How 'The Sound of Music' Became a Christmas Movie Alongside 'It's a Wonderful Life' and 'Home Alone'

Why is 'The Sound of Music' considered a Christmas movie? There's a perfectly reasonable explanation as to why TV networks air the film during the holidays.

Allison Cacich - Author

Apr. 23 2020, Updated 2:41 p.m. ET

the sound of music christmas movie
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Watching holiday-themed movies with family is a tradition many people cherish this time of year, and it’s why you can pretty much always find A Christmas Story, It’s a Wonderful Life, Home Alone, or Elf playing on rotation across a number of TV channels.

Those classic films are often curiously joined by The Sound of Music, a musical that unlike White Christmas has nothing to do with the holiday. After all, you won’t see a hint of snow until the Von Trapps hike across the Alps at the very end, and even then, they’re actually walking on green grass below snow-capped mountains.

So, what makes networks want to play the 1966 Best Picture winner in December? The answer is two-fold. 

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Why is The Sound of Music considered a Christmas movie?

Before DVDs and streaming services became the norm, the general population had to gather around a TV set at a specific hour in order to watch their favorite movies. Because families traditionally spend more time together during the holidays, networks would air family-friendly films in the lead-up to Christmas.

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Source: Getty Images
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Given The Sound of Music’s G-rating (despite the plethora of scary Nazis that show up), the 174-minute drama was considered a safe option to air and one that people of all ages could enjoy. It also continues to be one of the most commercially successful films of all time, so TV execs know that it will always draw viewers. 

"My Favorite Things" has been associated with Christmas since before the movie’s debut.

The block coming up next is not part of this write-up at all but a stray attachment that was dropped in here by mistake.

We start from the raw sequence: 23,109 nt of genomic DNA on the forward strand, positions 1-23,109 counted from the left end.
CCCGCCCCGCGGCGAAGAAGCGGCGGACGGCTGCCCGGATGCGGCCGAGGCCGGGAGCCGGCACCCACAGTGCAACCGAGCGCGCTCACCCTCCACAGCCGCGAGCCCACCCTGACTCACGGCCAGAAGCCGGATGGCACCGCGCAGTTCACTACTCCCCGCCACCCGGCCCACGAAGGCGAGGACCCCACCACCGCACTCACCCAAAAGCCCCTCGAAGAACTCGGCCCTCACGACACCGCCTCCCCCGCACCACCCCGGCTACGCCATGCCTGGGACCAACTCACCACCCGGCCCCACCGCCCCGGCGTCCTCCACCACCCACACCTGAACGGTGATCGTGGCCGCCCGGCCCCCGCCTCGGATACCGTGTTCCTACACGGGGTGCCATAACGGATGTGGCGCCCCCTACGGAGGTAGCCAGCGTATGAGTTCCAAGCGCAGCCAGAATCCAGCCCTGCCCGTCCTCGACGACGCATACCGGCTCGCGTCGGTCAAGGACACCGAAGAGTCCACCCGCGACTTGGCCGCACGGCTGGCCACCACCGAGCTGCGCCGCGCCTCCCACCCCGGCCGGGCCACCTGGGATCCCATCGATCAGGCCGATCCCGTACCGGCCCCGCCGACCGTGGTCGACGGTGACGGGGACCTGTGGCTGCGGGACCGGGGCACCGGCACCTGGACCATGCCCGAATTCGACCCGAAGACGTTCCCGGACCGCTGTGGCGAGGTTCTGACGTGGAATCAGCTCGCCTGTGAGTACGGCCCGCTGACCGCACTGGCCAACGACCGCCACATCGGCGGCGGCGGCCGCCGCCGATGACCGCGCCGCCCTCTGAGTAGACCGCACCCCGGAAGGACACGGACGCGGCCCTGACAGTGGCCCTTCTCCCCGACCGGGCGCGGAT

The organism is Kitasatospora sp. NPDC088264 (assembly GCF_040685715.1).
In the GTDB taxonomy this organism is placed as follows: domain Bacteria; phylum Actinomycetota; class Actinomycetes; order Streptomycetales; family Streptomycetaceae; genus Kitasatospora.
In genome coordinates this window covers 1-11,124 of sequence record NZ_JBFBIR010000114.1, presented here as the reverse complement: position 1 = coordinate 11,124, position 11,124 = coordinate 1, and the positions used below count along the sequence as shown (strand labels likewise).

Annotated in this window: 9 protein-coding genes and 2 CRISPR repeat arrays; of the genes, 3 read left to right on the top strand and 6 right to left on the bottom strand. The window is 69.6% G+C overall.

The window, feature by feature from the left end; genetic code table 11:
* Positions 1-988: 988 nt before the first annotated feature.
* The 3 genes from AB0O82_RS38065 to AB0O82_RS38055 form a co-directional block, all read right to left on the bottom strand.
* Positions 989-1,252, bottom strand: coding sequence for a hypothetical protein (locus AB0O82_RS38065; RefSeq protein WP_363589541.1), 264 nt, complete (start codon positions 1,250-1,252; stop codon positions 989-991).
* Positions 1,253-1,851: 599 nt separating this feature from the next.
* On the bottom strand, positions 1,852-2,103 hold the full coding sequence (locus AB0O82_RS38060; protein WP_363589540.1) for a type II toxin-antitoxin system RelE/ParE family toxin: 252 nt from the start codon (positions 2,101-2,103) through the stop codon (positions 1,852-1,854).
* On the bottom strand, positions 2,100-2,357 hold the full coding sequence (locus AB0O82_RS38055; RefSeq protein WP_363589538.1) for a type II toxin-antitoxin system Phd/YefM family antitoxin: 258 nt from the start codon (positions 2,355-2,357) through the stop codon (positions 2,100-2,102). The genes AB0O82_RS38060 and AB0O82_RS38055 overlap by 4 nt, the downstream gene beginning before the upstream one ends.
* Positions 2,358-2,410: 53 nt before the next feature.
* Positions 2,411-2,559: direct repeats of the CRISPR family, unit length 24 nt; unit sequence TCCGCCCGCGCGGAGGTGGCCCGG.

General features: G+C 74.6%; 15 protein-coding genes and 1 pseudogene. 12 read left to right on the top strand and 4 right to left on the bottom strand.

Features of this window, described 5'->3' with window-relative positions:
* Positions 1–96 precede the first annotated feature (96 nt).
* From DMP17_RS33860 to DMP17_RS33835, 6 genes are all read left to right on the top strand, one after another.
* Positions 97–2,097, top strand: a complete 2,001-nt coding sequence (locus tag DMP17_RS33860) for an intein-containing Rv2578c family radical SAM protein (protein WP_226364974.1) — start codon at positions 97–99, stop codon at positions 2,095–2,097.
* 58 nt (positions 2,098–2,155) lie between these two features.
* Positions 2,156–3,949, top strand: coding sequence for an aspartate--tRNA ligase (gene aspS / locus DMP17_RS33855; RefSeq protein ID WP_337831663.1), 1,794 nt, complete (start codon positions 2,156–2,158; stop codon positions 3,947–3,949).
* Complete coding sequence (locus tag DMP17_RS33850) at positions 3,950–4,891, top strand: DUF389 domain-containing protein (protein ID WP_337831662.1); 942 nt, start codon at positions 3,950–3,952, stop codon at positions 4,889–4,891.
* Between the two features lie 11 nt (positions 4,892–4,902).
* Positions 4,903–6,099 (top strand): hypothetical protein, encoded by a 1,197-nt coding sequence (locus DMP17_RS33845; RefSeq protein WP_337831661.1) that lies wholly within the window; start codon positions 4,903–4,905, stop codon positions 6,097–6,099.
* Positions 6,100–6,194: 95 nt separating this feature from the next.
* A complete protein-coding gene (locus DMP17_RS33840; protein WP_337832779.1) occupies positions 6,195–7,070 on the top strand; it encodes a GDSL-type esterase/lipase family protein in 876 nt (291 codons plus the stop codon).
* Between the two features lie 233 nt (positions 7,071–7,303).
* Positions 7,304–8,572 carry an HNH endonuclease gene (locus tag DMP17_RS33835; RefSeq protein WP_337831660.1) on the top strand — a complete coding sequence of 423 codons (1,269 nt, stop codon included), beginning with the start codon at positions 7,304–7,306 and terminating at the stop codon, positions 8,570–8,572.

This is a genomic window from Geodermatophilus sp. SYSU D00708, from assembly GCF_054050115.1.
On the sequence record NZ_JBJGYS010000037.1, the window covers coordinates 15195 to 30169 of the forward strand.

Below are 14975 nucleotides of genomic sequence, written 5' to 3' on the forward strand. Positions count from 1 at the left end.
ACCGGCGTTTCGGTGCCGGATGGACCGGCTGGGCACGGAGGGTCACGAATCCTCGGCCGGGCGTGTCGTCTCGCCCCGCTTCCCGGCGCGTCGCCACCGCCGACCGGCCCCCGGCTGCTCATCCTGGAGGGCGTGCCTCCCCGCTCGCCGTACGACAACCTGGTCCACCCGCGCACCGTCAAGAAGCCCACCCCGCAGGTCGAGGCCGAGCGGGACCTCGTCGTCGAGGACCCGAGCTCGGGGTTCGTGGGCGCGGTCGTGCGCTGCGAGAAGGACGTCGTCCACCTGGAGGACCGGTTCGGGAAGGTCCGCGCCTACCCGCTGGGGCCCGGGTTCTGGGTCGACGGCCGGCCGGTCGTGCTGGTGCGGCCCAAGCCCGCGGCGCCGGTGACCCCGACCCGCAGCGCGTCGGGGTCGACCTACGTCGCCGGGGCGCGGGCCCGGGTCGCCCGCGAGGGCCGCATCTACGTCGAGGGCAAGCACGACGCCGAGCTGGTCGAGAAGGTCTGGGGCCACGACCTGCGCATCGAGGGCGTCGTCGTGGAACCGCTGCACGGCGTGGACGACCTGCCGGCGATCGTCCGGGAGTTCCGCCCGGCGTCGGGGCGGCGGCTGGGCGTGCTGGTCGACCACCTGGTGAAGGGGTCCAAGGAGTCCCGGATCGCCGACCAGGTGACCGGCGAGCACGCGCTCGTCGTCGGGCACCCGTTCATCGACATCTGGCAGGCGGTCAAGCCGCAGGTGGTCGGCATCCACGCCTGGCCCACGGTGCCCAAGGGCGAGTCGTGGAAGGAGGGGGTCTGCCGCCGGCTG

Fans may not recall that the stage version of The Sound of Music came five years before the film, so the beloved song "My Favorite Things," which Maria sings to the Von Trapp children, had already found an audience — albeit a small one.

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In fact, Billboard reports that Julie Andrews performed the tune on a Garry Moore TV holiday special in 1961, which contributed to its rise as a Christmas song. 

Plus, lyrics like, "Snowflakes that stay on my nose and eyelashes/Silver-white winters that melt into springs" and "Bright copper kettles and warm woolen mittens/Brown paper packages tied up with strings," certainly feed in to the holiday narrative.

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Actress Angela Cartwright, who played Brigitta in the movie, said she doesn’t find the tune’s enduring connection to Christmas that odd. "This is the season of good tidings and blessings. Recalling one’s favorite things seems to make it the perfect song for this season," she told Billboard in 2017.

A few months before The Sound of Music hit theaters, "My Favorite Things" appeared on "The Jack Jones Christmas Album" in an effort to boost the song’s profile ahead of the film’s release. 

Music producer Mickey Kapp revealed that a song plugger from The Rodgers & Hammerstein Organization had asked him to record the ditty with one of his artists because "there wasn’t a hit song from the [stage] show."

Apparently, "they wanted something that would be as big as 'Maria' from West Side Story," the Grammy winner recalled. "The plugger said they were worried because this was such a big-budget movie and they thought having a hit song would help sell tickets."

We’d say the Julie Andrews version did just fine on its own. 

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